Galen McKinley, University of Wisconsin - Madison
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About Teaching Climate Literacy
Other materials addressing 4f
Other materials addressing 5c
Other materials addressing 6b
7.3 Environmental quality.
6.3 Demand for energy is increasing.
2.6 Greenhouse gases affect energy flow.
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Teaching Tips | Science | Pedagogy |
- Direct students to watch each projection at least twice: Once while focusing on the graph being produced, and then again to watch changes in the graphic at the bottom of the page.
About the Science
- An interactive way to look at the global carbon cycle and its relationship with global warming.
- The estimated global temperature response is a rough scaling based upon average IPCC AR4 (2007) model sensitivity to atmospheric CO2.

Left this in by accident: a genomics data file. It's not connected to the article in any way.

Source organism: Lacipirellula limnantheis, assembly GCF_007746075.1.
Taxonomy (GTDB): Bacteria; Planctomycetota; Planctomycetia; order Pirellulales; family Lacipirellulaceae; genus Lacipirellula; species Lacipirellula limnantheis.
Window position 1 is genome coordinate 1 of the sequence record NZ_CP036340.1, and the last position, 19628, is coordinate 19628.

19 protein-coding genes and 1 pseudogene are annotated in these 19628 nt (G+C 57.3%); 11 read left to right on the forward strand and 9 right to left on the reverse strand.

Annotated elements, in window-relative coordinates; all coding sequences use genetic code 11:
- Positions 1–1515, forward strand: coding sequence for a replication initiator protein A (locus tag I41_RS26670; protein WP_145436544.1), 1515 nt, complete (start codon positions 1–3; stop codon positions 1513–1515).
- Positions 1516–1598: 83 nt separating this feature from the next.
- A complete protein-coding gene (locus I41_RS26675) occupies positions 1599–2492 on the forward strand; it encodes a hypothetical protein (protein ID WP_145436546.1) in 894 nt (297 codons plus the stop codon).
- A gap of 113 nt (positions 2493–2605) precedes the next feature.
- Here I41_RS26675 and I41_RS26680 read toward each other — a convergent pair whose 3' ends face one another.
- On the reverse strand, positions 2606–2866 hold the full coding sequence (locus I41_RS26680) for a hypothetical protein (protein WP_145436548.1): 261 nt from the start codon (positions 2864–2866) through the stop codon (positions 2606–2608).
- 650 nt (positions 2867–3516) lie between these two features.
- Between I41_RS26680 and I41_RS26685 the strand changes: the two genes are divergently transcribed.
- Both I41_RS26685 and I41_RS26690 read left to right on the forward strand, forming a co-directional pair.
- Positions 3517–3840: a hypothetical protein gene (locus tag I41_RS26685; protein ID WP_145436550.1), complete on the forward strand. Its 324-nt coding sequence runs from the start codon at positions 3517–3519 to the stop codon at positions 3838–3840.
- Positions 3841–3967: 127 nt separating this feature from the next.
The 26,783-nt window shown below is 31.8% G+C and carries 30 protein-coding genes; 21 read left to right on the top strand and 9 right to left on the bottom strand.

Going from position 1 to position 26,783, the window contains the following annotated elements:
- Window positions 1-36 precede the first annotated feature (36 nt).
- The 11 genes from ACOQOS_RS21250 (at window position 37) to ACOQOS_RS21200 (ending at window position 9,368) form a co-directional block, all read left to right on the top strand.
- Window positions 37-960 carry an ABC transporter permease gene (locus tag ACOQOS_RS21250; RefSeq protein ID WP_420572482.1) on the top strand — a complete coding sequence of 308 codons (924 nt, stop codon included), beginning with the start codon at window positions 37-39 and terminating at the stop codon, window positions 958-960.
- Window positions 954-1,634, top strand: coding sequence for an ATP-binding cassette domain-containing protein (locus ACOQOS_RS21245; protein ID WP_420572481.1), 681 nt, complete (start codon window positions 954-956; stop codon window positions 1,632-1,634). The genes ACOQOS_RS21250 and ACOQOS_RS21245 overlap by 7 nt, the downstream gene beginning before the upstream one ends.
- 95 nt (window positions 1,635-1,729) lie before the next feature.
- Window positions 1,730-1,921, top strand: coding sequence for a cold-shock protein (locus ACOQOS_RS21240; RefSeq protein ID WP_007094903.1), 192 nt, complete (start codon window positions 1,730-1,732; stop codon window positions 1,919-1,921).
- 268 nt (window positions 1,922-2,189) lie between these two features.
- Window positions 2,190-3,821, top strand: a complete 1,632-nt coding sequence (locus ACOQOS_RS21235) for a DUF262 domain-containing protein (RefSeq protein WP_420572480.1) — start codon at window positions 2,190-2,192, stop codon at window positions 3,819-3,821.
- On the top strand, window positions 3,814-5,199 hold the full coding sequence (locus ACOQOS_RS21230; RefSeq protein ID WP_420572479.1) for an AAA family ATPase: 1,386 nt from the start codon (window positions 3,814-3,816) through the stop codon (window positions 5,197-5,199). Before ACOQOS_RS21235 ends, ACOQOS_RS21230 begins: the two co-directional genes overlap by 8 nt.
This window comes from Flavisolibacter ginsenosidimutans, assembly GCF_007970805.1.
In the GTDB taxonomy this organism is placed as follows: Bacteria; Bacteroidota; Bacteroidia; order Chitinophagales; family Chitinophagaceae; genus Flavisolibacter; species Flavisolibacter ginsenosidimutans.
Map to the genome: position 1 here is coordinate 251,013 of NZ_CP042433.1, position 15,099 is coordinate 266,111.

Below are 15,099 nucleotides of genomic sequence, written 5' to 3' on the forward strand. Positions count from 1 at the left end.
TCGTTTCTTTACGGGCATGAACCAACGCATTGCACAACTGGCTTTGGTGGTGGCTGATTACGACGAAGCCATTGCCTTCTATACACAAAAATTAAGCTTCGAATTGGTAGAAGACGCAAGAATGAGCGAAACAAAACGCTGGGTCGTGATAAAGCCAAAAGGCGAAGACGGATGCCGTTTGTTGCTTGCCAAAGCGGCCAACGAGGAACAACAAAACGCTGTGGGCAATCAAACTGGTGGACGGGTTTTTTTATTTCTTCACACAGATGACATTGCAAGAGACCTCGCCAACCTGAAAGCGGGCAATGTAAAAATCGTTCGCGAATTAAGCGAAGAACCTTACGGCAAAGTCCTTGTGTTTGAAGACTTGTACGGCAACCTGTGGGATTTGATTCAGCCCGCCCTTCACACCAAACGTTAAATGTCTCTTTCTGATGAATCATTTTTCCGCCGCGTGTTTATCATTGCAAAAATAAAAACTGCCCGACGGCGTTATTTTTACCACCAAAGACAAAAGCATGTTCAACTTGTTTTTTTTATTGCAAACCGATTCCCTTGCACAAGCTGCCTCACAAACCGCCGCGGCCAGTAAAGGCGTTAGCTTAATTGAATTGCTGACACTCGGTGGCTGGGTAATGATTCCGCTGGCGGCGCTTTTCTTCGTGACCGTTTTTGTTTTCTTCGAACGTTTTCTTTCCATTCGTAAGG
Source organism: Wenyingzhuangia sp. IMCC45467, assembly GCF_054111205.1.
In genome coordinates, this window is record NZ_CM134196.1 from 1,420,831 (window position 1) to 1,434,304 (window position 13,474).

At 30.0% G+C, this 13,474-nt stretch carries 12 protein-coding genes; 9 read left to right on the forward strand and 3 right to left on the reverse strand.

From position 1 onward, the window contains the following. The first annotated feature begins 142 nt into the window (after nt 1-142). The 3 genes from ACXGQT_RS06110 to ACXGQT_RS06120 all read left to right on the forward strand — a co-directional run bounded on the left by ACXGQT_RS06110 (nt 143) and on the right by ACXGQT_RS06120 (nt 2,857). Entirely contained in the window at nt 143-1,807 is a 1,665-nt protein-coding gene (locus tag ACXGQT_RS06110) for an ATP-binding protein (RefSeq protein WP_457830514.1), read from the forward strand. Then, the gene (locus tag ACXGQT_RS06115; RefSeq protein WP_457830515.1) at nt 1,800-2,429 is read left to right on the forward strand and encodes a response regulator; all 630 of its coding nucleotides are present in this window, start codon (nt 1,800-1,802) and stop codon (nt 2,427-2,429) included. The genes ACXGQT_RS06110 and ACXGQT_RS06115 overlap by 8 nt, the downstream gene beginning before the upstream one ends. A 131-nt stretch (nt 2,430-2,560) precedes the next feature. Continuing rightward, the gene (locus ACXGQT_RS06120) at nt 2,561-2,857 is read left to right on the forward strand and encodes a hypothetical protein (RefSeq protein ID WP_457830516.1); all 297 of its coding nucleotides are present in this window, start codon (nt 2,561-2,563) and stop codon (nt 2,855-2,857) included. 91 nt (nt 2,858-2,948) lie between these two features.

- Students can adjust CO2 emissions from fossil fuels and land use (sources) and uptake from oceans and land (sinks).
- Comments from expert scientist: A one-of-a-kind resource that I use frequently in graduate and undergrad teaching, teacher training, and K-gray outreach. An essential tool for teaching climate science, climate policy, scenario development and integrated assessment.
About the Pedagogy
- Excellent graphic that shows changes in the carbon cycle given different scenarios of fossil fuel use in the future.
- Students use the interactive as a tool to predict what temperature conditions on Earth will be given different levels of carbon injected into the atmosphere.
- Shows the complexities of climate change and the usefulness and limitations of modeling.
Technical Details/Ease of Use
- The teacher may need to explain to students that they must select a button under sources or sinks before they can manipulate the graph on the left.
- Good introductory material on home page http://carboncycle.aos.wisc.edu/. Easy to use and analyze the results.
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